> https://groups.google.com/forum/#!msg/druid-development/QPZUIzLtZ2I/eZyw8BoVCgAJ
> >>>>>> ):
> >>>>>>
> >>>>>> "For milestones, I think it would work to use them only for
> >> PRs/issues
> >>>>> that
> >>>>>> are truly release blockers -- should be limited to critical bugs
> >>>>> discovered
> >>>>>> after a release branch is cut. We could make release notes the way
> >> you
> >>>>>> suggest, by walking the commit history."
> >>>>>>
> >>>>>> Today, Fangjin wrote (
> >>>>>>
> >>>>>
> >>>
> >>
> https://github.com/apache/incubator-druid/pull/6656#issuecomment-441698159
> >>>>> ):
> >>>>>>
> >>>>>> "I think where possible we should try to assign milestones to PRs we
> >>> want
> >>>>>> to get in and aim to have the PR reviewed and merged before then. If
> >>> the
> >>>>> PR
> >>>>>> needs to be pushed back to a future release we can always do that."
> >>>>>>
> >>>>>> Personally I don't agree with the second take and differentiating
> >>> non-bug
> >>>>>> fixing PRs by their "importance". I think the proportion of PRs that
> >>> are
> >>>>>> assigned the next milestone by committer will depend on
> >> self-confidence
> >>>>> of
> >>>>>> the committer and politics, not the objective importance of the PRs.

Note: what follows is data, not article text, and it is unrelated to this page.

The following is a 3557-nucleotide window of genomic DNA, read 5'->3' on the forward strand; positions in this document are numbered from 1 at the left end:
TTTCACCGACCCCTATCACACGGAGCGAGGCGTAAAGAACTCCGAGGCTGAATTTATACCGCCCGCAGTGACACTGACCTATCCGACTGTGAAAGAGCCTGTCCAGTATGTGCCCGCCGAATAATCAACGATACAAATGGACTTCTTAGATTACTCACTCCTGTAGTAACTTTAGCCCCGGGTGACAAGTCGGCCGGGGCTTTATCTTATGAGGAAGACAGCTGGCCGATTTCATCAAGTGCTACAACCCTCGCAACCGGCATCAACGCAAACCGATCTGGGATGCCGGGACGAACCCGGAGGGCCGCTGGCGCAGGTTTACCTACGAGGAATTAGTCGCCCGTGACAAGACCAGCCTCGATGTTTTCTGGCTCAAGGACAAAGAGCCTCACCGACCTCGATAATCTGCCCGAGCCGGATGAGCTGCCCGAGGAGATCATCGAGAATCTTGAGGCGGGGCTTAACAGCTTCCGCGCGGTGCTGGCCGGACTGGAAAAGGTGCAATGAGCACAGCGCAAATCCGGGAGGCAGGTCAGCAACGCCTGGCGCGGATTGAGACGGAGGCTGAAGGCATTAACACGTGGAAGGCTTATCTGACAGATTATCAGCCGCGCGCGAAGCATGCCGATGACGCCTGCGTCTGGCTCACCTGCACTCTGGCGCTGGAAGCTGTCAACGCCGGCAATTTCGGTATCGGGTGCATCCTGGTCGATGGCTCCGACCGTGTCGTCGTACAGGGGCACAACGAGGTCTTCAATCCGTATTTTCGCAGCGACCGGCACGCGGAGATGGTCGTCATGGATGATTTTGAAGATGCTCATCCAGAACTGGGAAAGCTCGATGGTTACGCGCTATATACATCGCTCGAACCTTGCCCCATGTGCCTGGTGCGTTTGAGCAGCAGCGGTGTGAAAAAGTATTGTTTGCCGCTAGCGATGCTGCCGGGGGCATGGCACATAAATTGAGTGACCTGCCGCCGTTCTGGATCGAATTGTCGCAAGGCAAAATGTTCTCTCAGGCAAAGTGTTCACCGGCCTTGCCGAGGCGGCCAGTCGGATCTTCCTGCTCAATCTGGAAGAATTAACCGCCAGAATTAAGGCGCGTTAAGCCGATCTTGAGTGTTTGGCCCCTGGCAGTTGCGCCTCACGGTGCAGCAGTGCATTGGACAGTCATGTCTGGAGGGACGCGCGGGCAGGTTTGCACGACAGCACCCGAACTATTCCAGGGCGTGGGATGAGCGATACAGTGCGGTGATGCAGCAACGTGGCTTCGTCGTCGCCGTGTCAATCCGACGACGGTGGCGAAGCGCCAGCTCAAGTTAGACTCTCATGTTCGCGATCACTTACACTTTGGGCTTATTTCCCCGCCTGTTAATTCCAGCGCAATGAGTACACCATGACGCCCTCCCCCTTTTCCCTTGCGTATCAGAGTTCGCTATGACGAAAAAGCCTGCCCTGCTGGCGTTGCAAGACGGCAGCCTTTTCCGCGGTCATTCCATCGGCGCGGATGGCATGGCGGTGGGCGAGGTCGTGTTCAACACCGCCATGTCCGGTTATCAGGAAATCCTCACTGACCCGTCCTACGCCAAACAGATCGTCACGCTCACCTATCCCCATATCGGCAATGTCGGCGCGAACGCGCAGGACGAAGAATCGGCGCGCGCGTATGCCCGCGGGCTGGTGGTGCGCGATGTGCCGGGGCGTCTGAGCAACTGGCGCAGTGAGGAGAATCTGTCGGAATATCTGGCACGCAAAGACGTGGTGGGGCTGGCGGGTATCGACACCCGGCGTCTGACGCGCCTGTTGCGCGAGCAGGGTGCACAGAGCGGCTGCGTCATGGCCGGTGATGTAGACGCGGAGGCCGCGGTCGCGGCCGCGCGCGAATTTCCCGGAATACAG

> >> It
> >>>>>> will also make possible for some minor PRs to be sidetracked for
> >>>>> extremely
> >>>>>> long time if not forever, because there always other more important
> >> PRs
> >>>>> to
> >>>>>> work on. While true in the short and mid run, this is very
> >> frustrating
> >>>>> for
> >>>>>> the authors and could turn them away from contributing into Druid,
> >> that
> >>>>> is
> >>>>>> bad in the long run. Actually this thing happens already sometimes
> >> and
> >>> we
> >>>>>> should think how to address that, but differentiating PRs could
> >>>>>> only exacerbate this effect.
> >>>>>>
> >>>>>> Instead, I think the importance of PR should grow with the time
> >> passed
> >>>>>> since the author addressed all comments (or just created the PR) and
> >>> the
> >>>>> PR
> >>>>>> passed automated checks. I. e. a freshly created PR may be not super
> >>>>>> important, but if it passes all checks and is open for two months
> >>> without
> >>>>>> reviews, the PR becomes more important to review. This should help
> to
> >>>>>> reduce the variance in PR's time-to-merge and improve the average
> >>>>>> contributor experience. In the long run I think it's healthier than
> >>>>>> squeezing one extra feature into the very next release.
> >>>>>
> >>>>>
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> >>>>>
> >>>>>
> >>>
> >>>
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> >>>
> >>>
> >>
>
>